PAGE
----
“Ohio law requires schools to obtain 501(c)(3) status. The federal government allows 27 months to apply. Some charter schools are created and disappear in less than two years.
University and Brown Street were created by a White Hat attorney in September 2011, or 28 months ago. The board for each school, represented by the same attorney, had yet to file as of mid-March.

“Last year, the Ohio Department of Education (ODE) barred the creation of four White Hat schools when the state determined that boilerplate contracts would strip too much power from the boards.

“So directors who owe their position and continued appointment to White Hat are voting a lucrative operator contract to White Hat. Since a community school is a public entity, ODE feels this is not permissible,” ODE’s Mark Michael wrote in an email rejecting White Hat’s applications.
This was a rare event, though, because the legislature has shifted direct regulation of charter schools from the state to school-choice friendly groups known as sponsors — such as Buckeye Community Hope Foundation, a two-time sponsor of the school at 107 S. Arlington St.

“Initially sponsored by ODE and known as Hope Academy University Campus, the state handed over control after State Rep. John Husted — now secretary of state and a recipient of at least $139,033 in campaign contributions from the Brennans — sponsored legislation that effectively stripped ODE oversight.

“Buckeye Community Hope then took over. Peggy Young, director of the group’s Education Division, takes the position that the boards have ultimate authority.

“We’ve seen boards fire management companies, so in that sense they have ultimate control of the school,” Young said.

“However, when 10 school boards attempted to fire White Hat, it didn’t work out so well. Because White Hat had trademarked school names and bought up real estate through affiliate companies, the renegade boards couldn’t force White Hat out of the building.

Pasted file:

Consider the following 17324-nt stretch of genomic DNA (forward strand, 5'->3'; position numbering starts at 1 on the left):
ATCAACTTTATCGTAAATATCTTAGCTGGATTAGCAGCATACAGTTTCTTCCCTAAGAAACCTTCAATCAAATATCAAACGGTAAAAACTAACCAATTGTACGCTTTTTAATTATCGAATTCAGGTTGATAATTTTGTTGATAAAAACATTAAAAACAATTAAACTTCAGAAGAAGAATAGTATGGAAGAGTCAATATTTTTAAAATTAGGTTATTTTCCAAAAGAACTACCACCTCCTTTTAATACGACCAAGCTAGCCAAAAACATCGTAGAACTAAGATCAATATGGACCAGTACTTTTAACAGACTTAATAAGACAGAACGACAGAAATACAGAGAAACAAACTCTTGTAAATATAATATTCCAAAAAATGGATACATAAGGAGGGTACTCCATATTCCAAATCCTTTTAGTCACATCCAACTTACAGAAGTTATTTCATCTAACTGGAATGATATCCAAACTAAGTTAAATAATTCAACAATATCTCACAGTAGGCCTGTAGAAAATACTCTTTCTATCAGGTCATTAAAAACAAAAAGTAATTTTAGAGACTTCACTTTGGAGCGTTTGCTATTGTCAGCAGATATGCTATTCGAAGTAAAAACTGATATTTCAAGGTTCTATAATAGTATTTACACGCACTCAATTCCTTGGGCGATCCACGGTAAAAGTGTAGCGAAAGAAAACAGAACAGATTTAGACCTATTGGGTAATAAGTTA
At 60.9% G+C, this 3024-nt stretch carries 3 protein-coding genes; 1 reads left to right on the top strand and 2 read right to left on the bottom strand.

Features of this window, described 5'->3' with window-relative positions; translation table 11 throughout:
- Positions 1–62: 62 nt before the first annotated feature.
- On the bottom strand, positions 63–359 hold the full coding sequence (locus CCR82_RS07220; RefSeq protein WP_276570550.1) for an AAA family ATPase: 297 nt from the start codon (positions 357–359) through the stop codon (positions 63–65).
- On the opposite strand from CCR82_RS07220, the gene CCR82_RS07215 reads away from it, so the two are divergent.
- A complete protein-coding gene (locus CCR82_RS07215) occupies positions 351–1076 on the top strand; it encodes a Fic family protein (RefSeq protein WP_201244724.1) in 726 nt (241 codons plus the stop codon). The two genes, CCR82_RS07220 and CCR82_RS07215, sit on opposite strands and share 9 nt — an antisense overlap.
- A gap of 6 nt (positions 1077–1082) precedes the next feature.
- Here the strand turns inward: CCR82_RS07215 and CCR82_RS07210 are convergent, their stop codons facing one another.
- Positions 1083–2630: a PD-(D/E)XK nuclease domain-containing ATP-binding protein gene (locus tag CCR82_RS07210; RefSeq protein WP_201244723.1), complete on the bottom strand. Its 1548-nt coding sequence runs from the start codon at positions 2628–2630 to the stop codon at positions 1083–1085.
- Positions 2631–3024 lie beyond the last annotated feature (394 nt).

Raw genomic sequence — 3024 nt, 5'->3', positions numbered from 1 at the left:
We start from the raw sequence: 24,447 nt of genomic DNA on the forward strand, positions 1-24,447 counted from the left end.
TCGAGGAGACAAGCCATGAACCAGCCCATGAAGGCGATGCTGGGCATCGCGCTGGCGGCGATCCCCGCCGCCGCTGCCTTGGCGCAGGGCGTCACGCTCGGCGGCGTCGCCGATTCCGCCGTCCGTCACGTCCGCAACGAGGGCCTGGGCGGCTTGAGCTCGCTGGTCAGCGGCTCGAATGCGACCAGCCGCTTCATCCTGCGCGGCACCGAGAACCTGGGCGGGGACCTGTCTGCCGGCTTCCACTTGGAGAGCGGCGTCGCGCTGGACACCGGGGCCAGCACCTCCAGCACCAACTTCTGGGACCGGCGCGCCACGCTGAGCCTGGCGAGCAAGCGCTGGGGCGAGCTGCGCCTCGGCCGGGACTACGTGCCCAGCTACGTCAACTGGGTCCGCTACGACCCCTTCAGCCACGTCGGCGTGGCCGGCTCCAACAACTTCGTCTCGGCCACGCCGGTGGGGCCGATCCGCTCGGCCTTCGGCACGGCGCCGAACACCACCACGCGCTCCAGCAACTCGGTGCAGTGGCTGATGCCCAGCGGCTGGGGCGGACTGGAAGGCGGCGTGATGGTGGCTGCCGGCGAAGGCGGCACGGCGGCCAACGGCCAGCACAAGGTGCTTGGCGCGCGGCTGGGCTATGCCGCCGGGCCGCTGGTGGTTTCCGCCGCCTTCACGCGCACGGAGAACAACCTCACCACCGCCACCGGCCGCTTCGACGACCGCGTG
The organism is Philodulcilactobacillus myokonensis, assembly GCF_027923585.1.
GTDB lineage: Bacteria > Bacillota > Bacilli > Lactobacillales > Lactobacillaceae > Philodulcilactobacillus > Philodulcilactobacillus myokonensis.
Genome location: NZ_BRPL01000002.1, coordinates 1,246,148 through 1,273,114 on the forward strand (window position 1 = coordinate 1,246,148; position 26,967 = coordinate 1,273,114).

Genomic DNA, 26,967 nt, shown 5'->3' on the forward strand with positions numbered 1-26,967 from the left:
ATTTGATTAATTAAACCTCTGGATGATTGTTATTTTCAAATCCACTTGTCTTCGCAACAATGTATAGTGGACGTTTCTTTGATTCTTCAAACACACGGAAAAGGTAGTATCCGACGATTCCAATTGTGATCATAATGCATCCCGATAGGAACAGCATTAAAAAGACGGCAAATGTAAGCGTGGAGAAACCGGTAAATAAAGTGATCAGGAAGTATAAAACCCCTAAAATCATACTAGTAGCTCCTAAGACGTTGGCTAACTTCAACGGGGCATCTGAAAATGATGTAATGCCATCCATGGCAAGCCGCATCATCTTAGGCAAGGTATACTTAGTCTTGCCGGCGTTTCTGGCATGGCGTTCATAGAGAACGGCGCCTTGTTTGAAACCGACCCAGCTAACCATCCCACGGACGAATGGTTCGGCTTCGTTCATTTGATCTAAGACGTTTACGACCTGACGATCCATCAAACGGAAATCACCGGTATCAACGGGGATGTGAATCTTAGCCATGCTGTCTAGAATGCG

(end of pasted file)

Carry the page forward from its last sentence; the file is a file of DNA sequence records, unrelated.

“All but one has since contracted with another private company, this one a Delaware-based affiliate of a Florida company founded by a former White Hat employee.

Young saw that as the board maintaining control.

“I’ve had boards do that. They move next door. They have the students. The records,” Young said.

The old buildings didn’t stay empty. They have students and teachers, and board members who say they were recruited by White Hat.

And their attorney, Amy Goodson, whose name is on incorporation papers for several White Hat-managed schools, said it’s “pretty typical” that lack of wherewithal forces boards to enter contracts with big name companies.

“What happens is, I can’t say broadly, but in the case of University and Brown Street, those were education models that White Hat creates,” said Goodson, who is paid by the board. “It’s kind of a chicken and an egg thing because you have to have someone start this.”

Burrell is unaware of her predecessors’ disapproval of White Hat. To the contrary, it’s been “fabulous” working with White Hat, she said.

When asked if she could provide some of the financial information that prior boards continue to seek in court, she replied: “That comes under the management company, not the board. So you would have to interview those persons at White Hat.”

A third article describes IRS rules supposedly governing the tax exempt status of charter schools.

Doug Livingston can be reached at 330-996-3792 or dlivingston@thebeaconjournal.com. Contributing to this story were NewsOutlet reporters Matt Hawout and Sara Rodino.

TheNewsOutlet.org is a collaborative effort among the Youngstown State University journalism program, the University of Akron, Cuyahoga Community College and professional media outlets including, WYSU (88.5-FM) and The (Youngstown) Vindicator, The Akron Beacon Journal and Rubber City Radio (Akron).

http://www.ohio.com/news/local/irs-sets-rules-on-how-charter-schools-qualify-for-tax-exempt-status-1.477137

Lets hope that journalists keep asking questions. The public has a right to know who and what they are funding, and where the money goes.

Jon Hage cashed in on the charter industry in a big way. And where else but Florida, where for-profit schools are welcome no matter what their quality.

EduShyster tells the story here of Jon Hage, a non-educator who is one of Florida’s most successful charter entrepreneurs.

“Have you ever encountered a story so sadly tragic that you were forced to break your own rule regarding pre-noon winebox decanting? I have… Hankies at the ready, reader, for we are *going there.* I’m talking about the super sad true tale of Charter Schools USA founder and CEO Jonathan Hage and his wrenching decision to part with his yacht: the aptly named Fishin’ 4 Schools. In other words, onto every teak deck a little salt water must spray. It’s time to don your stripes, reader; we’re goin’ fishin’.”

She says the boat has been listed for sale for $350,000. Just like your typical superintendent’s boat.